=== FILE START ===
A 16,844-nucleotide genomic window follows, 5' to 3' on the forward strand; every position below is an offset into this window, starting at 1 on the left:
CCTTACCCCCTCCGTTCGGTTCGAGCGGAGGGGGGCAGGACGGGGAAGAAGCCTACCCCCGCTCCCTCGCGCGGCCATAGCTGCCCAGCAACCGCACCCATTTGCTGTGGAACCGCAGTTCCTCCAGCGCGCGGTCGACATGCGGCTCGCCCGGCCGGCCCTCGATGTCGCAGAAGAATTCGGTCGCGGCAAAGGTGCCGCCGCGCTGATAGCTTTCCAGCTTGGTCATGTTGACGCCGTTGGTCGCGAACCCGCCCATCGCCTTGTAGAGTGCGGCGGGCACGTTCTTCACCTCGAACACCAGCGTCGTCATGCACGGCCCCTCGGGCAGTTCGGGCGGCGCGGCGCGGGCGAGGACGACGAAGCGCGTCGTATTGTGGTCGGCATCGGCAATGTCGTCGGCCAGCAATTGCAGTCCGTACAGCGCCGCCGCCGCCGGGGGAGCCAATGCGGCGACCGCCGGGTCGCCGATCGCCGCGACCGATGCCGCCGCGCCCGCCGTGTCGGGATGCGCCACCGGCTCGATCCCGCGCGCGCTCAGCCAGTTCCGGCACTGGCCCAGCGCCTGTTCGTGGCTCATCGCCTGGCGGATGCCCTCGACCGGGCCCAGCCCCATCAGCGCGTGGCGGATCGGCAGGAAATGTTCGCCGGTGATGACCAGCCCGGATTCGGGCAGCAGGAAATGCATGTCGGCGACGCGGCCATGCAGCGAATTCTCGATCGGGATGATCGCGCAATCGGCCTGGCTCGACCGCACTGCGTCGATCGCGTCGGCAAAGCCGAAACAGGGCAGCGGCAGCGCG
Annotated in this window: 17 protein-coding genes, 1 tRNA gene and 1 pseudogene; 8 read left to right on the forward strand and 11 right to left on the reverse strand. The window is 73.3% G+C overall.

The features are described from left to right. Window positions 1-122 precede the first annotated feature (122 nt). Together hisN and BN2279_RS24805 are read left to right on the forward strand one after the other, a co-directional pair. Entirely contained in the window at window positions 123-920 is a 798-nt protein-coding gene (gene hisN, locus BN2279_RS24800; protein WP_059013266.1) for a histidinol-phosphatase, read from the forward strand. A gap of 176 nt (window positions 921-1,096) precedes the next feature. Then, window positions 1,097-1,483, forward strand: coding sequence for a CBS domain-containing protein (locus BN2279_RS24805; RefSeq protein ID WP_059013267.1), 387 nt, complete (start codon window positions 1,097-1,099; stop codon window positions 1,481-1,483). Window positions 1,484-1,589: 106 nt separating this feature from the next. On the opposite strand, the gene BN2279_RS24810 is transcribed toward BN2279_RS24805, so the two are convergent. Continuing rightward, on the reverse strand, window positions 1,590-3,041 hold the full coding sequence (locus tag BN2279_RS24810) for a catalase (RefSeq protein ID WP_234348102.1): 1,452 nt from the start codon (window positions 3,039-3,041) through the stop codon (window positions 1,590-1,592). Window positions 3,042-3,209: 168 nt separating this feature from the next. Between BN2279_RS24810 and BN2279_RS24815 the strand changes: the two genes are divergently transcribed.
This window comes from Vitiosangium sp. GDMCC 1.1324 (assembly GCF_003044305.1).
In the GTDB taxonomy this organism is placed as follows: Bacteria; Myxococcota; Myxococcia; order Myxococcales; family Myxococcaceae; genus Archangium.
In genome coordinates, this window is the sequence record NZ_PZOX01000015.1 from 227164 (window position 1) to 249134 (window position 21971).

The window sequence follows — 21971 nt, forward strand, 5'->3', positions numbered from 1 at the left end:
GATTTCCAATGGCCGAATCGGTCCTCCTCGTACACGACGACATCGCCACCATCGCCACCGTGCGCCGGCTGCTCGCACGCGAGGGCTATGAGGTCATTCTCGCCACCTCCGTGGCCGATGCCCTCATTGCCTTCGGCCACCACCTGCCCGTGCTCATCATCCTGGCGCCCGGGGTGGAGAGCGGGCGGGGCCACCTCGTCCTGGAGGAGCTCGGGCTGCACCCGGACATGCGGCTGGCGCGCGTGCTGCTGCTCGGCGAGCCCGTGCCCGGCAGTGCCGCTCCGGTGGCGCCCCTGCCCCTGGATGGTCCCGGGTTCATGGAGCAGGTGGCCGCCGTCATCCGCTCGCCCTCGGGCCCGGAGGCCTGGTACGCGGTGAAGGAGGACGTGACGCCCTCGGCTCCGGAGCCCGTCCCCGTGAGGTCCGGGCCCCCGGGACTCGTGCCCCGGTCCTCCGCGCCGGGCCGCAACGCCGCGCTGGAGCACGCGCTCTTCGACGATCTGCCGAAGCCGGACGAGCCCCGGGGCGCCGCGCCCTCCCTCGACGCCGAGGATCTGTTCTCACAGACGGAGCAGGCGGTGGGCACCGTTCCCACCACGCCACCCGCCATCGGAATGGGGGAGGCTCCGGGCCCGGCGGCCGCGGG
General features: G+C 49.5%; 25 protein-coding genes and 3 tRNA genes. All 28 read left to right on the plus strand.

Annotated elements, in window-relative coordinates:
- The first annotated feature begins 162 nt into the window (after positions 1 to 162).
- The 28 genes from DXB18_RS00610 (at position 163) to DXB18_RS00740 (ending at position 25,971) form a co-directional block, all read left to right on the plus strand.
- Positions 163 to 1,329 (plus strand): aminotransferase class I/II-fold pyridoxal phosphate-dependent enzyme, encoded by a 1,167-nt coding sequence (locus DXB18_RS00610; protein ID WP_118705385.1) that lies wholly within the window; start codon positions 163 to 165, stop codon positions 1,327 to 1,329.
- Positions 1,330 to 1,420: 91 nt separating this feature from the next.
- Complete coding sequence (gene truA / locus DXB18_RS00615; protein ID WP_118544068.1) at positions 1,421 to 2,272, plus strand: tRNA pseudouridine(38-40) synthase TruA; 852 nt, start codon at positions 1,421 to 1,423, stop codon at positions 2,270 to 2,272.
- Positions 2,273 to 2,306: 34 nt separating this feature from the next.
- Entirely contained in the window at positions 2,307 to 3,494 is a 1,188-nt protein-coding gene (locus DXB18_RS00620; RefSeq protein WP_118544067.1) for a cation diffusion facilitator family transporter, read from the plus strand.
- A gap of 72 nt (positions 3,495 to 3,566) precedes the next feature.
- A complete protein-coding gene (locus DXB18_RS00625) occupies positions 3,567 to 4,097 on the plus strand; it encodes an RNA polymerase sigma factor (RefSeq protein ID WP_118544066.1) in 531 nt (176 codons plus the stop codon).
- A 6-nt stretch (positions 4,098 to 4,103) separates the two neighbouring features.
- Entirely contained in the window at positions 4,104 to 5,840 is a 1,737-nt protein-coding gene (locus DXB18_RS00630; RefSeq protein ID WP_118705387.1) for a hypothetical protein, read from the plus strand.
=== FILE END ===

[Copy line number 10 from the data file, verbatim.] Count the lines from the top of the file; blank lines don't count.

General features: G+C 49.5%; 25 protein-coding genes and 3 tRNA genes. All 28 read left to right on the plus strand.